As we get closer to our first Communion Sunday during this time of physical distancing (at Emmaus Communion Sundays are always the first Sunday of each month), I thought I’d share some thoughts related to how we at Emmaus will be celebrating the Lord’s Table during this time.
As you may know, I am encouraging everyone who will tune in to our live stream service to participate in communion wherever they might be. This will mean that families and individuals will be preparing the elements of communion on their own, and that they will be serving communion to one another or possibly to themselves during our live stream service. (For more information on how to do this watch my instruction video.) Not every church or church tradition will practice Communion in this way. So here are six reasons why we encourage people to practice Communion wherever they are as they tune into our live stream Communion service.
This is a way we can practice the priesthood of all believers. Our understanding of the New Testament is that anyone who knows Christ, through the Holy Spirit, is a priest. Again, ANYONE! (Can I get an “Amen!”) As such, anyone who is in Christ can perform priestly duties. This includes: baptisms, weddings, funerals, prayers and, yes, also Communion. At Emmaus, moms and dads have baptized their kids. “Lay people” have performed weddings, have provided spiritual direction and have also served communion. While not all people feel called or gifted to perform all functions all the time, let me encourage each one of us to take up our priestly inheritance in Christ during this time of physical distancing so that we can partake in Communion together on Sunday. (Let me also note Jesus instituted Lord’s Supper during a passover meal. This celebration was not given by God first to the priesthood. It was given first to the community and to families to practice together.)
Emmaus is a congregational church. Basically this means that at Emmaus we govern ourselves as a church. There is no denomination or “higher authority” that dictates how we at Emmaus are to practice Communion together (beyond God’s Spirit and the Scriptures, of course). Thus, we as a community of believers are to determine the hows, whens and whos of communion. At Emmaus, the practice of Communion is guided by God’s Spirit, the Holy Scriptures and our shared values.
Our church constitution requires monthly Communion. Okay this one may make Communion sound like something to simply “check off the list”, but it goes deeper than that. When Emmaus drafted and voted on our current constitution, the people of our church at that time held a common value that Emmaus practice Communion together once a month. (This value is anchored in Emmaus’ understanding that Christian Communion is an ordinance: a practice that Jesus commands his followers to do regularly). As a unified body, Emmaus wanted to ensure that our faith community would not neglect remembering the sacrifice of our Lord Jesus. So Emmaus baked this practice into our constitution. By continuing to practice this sacred act on the first Sunday of each month, even if we are physically distanced from one another, we are affirming and honoring not only our past, but also this shared conviction.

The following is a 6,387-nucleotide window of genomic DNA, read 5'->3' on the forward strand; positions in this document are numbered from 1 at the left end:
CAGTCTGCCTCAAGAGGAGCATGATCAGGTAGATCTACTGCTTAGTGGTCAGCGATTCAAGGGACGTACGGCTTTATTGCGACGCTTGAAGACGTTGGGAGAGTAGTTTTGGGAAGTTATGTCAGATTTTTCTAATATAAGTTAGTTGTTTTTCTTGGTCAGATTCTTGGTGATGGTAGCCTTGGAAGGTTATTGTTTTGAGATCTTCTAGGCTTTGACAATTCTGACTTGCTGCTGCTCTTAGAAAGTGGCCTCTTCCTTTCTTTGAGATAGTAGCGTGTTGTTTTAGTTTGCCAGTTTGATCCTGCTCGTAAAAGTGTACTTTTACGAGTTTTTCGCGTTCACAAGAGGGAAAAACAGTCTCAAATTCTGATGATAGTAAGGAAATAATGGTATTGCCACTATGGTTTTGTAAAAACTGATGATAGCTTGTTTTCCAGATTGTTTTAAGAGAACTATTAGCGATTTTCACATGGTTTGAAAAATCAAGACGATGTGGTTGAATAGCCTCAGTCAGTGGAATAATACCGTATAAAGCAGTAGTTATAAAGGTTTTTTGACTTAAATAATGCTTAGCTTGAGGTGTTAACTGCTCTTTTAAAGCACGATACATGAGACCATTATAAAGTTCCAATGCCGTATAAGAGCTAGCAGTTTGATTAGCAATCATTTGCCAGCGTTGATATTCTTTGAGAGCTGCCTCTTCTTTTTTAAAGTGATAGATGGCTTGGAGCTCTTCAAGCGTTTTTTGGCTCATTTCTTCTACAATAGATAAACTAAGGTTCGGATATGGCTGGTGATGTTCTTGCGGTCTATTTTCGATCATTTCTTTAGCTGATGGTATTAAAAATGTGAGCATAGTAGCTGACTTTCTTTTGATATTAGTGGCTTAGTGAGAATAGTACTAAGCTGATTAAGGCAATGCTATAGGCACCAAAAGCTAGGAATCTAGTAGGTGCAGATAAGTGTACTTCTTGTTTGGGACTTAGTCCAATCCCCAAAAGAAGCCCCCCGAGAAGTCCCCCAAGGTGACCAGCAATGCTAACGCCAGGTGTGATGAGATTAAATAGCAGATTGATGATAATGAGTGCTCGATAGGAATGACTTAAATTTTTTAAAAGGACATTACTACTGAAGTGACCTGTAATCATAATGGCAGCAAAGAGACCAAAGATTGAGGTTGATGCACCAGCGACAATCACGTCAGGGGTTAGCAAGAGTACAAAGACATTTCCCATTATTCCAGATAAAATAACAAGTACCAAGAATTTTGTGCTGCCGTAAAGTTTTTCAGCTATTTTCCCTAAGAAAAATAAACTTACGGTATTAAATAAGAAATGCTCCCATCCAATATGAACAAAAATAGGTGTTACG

We believe that the elements of Communion are symbolic. I mentioned this belief in my instructional video. Our understanding is that the bread and juice/wine used during Communion are not the literal body or blood of Jesus. Rather, we believe that these elements represent the body and blood of Jesus and the new covenant that God made with God’s people. For this reason, we have the freedom to take ordinary, every-day bread and juice (or wine) from our pantries in order to practice Communion. In fact, this “ordinary” aspect of communion can be a powerful reminder to us that the presence of Jesus comes to us in the ordinary places and times of our lives.
Gathering together online is still gathering together. I am reminded of Paul’s words in Colossians 2:5. “For though I am absent from you in body, I am present with you in spirit, rejoicing to see your morale and the firmness of your faith in Christ.” When we gather together online, watching a live stream, we are gathered together. Tuning in to a live stream is still us gathering together as a body. In this way, Communion is still communal. It is something we do together.
We believe that Communion is open to anyone who calls on Jesus as the Lord of life. In the bible, who did Jesus order to leave his table? Children? Sinners? Pharisees? The answer is consistent: nobody. Jesus welcomed all. In the gospels, Jesus did not get in trouble for turning people away. Rather, Jesus was criticized for showing hospitality to whomever showed up. If you are reading this and you wish to commune with Jesus then I want to remind you that it is Jesus who invites you to participate in Communion. Communion is a time when we remember the sacrifice that Jesus made for us on account of his love for us. So even if we are not in the same physical location, go gather some bread. Gather some wine (or juice) and join us in remembering our precious Lord.
I hope that if you participate in the live stream during Communion Sundays (again, at Emmaus this is always the first Sunday of the month) that you will participate in Communion with us. I hope that your participation in this sacred act will be an encouragement to your faith. For by remembering Jesus’ death we will be reminded of God’s love for us and we will bring him glory. Amen and amen.